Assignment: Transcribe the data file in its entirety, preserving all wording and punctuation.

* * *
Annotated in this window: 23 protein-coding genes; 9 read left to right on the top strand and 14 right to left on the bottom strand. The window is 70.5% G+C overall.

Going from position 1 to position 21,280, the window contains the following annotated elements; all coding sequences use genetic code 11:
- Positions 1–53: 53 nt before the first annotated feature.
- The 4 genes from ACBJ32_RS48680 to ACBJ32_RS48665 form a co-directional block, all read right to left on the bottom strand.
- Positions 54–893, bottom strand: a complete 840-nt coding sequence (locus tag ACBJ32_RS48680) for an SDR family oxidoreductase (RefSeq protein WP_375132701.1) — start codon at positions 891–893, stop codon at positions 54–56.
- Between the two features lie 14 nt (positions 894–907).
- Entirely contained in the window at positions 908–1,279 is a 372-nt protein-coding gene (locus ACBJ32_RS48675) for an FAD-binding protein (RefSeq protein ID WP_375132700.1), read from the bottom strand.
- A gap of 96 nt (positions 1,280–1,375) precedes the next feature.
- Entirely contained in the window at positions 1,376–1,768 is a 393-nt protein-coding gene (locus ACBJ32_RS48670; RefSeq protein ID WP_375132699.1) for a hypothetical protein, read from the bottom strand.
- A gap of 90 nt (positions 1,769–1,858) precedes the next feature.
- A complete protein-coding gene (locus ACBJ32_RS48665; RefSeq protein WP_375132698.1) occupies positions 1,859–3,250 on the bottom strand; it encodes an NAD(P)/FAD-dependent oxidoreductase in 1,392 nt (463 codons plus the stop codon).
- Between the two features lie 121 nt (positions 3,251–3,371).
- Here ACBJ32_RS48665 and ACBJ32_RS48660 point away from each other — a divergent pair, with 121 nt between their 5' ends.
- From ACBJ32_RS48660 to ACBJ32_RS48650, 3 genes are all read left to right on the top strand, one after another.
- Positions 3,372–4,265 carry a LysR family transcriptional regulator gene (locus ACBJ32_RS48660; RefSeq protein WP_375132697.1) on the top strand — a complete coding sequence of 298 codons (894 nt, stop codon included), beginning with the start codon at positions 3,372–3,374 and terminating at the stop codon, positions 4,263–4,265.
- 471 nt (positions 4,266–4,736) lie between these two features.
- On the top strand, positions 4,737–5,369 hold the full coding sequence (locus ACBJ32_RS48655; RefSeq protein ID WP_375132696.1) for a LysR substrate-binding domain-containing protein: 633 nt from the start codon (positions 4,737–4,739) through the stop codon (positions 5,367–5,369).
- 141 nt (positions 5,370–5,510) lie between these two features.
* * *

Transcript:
Annotated in this window: 23 protein-coding genes; 9 read left to right on the top strand and 14 right to left on the bottom strand. The window is 70.5% G+C overall.

Going from position 1 to position 21,280, the window contains the following annotated elements; all coding sequences use genetic code 11:
- Positions 1–53: 53 nt before the first annotated feature.
- The 4 genes from ACBJ32_RS48680 to ACBJ32_RS48665 form a co-directional block, all read right to left on the bottom strand.
- Positions 54–893, bottom strand: a complete 840-nt coding sequence (locus tag ACBJ32_RS48680) for an SDR family oxidoreductase (RefSeq protein WP_375132701.1) — start codon at positions 891–893, stop codon at positions 54–56.
- Between the two features lie 14 nt (positions 894–907).
- Entirely contained in the window at positions 908–1,279 is a 372-nt protein-coding gene (locus ACBJ32_RS48675) for an FAD-binding protein (RefSeq protein ID WP_375132700.1), read from the bottom strand.
- A gap of 96 nt (positions 1,280–1,375) precedes the next feature.
- Entirely contained in the window at positions 1,376–1,768 is a 393-nt protein-coding gene (locus ACBJ32_RS48670; RefSeq protein ID WP_375132699.1) for a hypothetical protein, read from the bottom strand.
- A gap of 90 nt (positions 1,769–1,858) precedes the next feature.
- A complete protein-coding gene (locus ACBJ32_RS48665; RefSeq protein WP_375132698.1) occupies positions 1,859–3,250 on the bottom strand; it encodes an NAD(P)/FAD-dependent oxidoreductase in 1,392 nt (463 codons plus the stop codon).
- Between the two features lie 121 nt (positions 3,251–3,371).
- Here ACBJ32_RS48665 and ACBJ32_RS48660 point away from each other — a divergent pair, with 121 nt between their 5' ends.
- From ACBJ32_RS48660 to ACBJ32_RS48650, 3 genes are all read left to right on the top strand, one after another.
- Positions 3,372–4,265 carry a LysR family transcriptional regulator gene (locus ACBJ32_RS48660; RefSeq protein WP_375132697.1) on the top strand — a complete coding sequence of 298 codons (894 nt, stop codon included), beginning with the start codon at positions 3,372–3,374 and terminating at the stop codon, positions 4,263–4,265.
- 471 nt (positions 4,266–4,736) lie between these two features.
- On the top strand, positions 4,737–5,369 hold the full coding sequence (locus ACBJ32_RS48655; RefSeq protein ID WP_375132696.1) for a LysR substrate-binding domain-containing protein: 633 nt from the start codon (positions 4,737–4,739) through the stop codon (positions 5,367–5,369).
- 141 nt (positions 5,370–5,510) lie between these two features.